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Nicholas P. Wilde
,
Roland B. Stull
, and
Edwin W. Eloranta

Abstract

Variations of the lifting condensation level (LCL) of surface layer air are documented based on data from the BLX83 field experiment in Oklahoma. For example, within a 25 km long region near Chickasha, the local LCL height was found to vary by 15–30% of its average height. This zone of variation, centered on the mean LCL height, is identified as the “LCL zone”. It is analogous to the entrainment zone for the local mixed layer depth. Cumulus clouds first form when the top of the entrainment zone reaches the bottom of the LCL zone. As more of the entrainment zone overlaps and reaches above the LCL zone, the cloud cover increases. Two case studies are presented to demonstrate the diagnosis of cumulus onset time and cloud cover amount using this overlap technique. Combined radar, aircraft, rawinsonde, and surface observations indicate that some of the air observed at cloud base has the same low LCL as that of the mean surface layer air. This leads us to speculate that some surface layer air is rising up to cloud base with relatively little dilution, perhaps within the cores of thermals.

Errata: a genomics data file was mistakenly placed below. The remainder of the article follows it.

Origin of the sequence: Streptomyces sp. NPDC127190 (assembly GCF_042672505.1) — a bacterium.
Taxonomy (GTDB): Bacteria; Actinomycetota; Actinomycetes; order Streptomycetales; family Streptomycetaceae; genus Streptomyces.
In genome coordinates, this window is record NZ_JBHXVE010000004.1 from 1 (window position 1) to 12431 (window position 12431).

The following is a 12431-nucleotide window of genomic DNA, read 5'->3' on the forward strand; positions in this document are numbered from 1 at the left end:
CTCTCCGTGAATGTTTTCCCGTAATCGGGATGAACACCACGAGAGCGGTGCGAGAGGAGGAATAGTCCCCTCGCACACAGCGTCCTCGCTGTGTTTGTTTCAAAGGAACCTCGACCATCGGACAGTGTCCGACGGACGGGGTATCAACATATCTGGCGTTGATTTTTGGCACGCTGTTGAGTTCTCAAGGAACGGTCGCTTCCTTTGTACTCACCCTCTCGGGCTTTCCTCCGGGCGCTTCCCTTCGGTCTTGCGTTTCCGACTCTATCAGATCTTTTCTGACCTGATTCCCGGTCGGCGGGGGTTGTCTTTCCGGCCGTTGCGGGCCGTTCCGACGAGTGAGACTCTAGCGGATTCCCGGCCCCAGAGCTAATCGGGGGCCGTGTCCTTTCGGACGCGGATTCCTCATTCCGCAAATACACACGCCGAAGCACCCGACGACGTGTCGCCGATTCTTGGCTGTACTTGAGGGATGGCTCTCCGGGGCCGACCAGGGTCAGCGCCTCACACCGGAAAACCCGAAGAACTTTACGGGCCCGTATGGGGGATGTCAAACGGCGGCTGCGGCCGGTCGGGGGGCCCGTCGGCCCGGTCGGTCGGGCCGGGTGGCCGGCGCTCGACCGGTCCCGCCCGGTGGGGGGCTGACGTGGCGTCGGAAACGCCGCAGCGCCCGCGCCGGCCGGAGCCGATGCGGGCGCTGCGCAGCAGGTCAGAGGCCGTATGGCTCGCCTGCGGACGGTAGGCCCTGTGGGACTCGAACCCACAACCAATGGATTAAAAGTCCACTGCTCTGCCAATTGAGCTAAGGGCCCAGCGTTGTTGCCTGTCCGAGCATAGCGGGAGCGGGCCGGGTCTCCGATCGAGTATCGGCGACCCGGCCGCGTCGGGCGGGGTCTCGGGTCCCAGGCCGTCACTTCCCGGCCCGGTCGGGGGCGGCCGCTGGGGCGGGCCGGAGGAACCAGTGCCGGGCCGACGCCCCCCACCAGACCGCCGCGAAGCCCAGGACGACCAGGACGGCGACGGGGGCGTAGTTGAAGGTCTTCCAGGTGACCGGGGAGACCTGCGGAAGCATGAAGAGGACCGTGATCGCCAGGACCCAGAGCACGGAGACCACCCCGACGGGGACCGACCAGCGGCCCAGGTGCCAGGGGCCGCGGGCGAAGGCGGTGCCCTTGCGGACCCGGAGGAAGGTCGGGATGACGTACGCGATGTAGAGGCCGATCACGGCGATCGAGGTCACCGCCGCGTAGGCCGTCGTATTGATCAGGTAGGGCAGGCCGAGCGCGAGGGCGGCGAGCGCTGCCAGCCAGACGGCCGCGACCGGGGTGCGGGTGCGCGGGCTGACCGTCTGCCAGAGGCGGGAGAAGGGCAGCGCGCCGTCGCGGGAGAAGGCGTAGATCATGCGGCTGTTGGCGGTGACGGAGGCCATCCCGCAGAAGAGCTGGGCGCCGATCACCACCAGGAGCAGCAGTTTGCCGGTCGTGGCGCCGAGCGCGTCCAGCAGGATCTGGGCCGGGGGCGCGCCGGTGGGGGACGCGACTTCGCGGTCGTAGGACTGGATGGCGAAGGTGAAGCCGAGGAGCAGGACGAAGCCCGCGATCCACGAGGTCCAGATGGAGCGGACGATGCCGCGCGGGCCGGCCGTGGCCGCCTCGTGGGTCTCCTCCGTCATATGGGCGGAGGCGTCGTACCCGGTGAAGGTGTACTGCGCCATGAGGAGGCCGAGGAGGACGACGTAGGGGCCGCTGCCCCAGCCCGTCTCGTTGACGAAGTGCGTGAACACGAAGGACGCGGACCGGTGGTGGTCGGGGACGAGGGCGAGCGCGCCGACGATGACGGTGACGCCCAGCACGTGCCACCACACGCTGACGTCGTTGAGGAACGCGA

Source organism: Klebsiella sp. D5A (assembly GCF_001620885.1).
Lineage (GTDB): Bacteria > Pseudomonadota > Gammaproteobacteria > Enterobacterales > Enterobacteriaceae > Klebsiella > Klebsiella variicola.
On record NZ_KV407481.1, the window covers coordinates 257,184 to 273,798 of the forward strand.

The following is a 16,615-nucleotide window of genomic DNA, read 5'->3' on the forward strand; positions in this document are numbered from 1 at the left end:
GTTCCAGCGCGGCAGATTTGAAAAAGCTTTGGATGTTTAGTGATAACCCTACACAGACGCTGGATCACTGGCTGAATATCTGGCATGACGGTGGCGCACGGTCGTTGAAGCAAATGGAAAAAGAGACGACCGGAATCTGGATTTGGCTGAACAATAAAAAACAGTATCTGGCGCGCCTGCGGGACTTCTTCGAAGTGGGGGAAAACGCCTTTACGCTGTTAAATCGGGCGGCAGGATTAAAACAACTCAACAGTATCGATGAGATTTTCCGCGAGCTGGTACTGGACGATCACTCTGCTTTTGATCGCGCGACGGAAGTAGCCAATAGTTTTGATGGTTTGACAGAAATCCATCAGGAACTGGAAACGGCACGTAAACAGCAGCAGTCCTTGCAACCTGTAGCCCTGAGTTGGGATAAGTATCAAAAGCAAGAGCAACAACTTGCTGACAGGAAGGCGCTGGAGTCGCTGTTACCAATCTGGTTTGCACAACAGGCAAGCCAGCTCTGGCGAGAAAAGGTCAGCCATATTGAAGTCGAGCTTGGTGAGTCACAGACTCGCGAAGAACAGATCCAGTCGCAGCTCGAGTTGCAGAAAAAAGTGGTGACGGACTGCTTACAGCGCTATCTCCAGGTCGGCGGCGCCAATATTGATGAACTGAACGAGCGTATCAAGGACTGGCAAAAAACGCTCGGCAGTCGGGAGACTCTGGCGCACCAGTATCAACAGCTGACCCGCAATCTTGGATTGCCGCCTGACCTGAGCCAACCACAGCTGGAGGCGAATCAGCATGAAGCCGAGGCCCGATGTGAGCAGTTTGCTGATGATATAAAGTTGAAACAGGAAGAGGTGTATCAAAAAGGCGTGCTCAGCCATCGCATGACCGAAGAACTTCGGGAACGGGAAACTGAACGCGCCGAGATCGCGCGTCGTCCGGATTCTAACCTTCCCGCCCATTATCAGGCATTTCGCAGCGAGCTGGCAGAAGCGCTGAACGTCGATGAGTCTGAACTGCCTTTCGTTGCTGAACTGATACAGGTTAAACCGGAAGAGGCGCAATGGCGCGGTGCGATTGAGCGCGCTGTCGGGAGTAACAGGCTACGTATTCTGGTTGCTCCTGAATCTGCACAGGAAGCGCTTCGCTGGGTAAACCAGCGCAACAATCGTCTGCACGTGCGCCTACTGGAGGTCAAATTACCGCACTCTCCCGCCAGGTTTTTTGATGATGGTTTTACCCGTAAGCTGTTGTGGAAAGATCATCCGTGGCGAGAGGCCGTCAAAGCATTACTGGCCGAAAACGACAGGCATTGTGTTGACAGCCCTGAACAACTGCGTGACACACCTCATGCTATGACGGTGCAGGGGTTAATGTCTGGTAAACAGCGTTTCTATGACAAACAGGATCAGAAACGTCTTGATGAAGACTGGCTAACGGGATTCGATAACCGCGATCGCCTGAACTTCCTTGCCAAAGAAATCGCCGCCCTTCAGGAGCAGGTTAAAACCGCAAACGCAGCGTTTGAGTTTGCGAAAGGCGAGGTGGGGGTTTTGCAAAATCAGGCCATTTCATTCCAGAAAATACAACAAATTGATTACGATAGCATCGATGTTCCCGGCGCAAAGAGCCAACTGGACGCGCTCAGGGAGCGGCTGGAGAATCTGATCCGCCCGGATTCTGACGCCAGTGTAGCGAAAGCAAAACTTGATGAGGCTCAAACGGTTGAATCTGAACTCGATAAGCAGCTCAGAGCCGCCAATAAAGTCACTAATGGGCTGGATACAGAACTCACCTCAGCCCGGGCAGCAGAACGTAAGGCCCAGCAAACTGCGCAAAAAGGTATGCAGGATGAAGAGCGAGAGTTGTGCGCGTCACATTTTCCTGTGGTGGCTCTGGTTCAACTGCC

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Nicholas E. Graham
,
Tim P. Barnett
,
Robert Wilde
,
Michael Ponater
, and
Silke Schubert

Abstract

Three numerical experiments have been conducted to explore the relative roles of midlatitude and tropical SSTs in producing atmospheric variability. In these experiments, anomalous observed SSTs were prescribed in 1) the tropical oceans only, 2) the midlatitude oceans only, and 3) globally. These simulations were conducted with the same atmospheric model and covered the period 1970–88. Although each simulation reproduced some aspects of the observed circulation variability, the results from the two experiments including tropical SSTs performed best by most measure particularly in showing temporal signals that agreed with those seen in the observations. The results indicate that the response of the observed atmospheric circulation to North Pacific SST anomalies is much smaller and much less systematic than the response to tropical SSTs. It is suggested that the apparent links between North Pacific SSTs and the observed winter circulation am due primarily to the effects on oceanic forcing by the recurrent patterns of atmospheric variability remotely forced by changes in tropical SSTs. The results are consistent with the idea that the major shift in the winter circulation during the mid-1970s was forced by changes in tropical SSTS.

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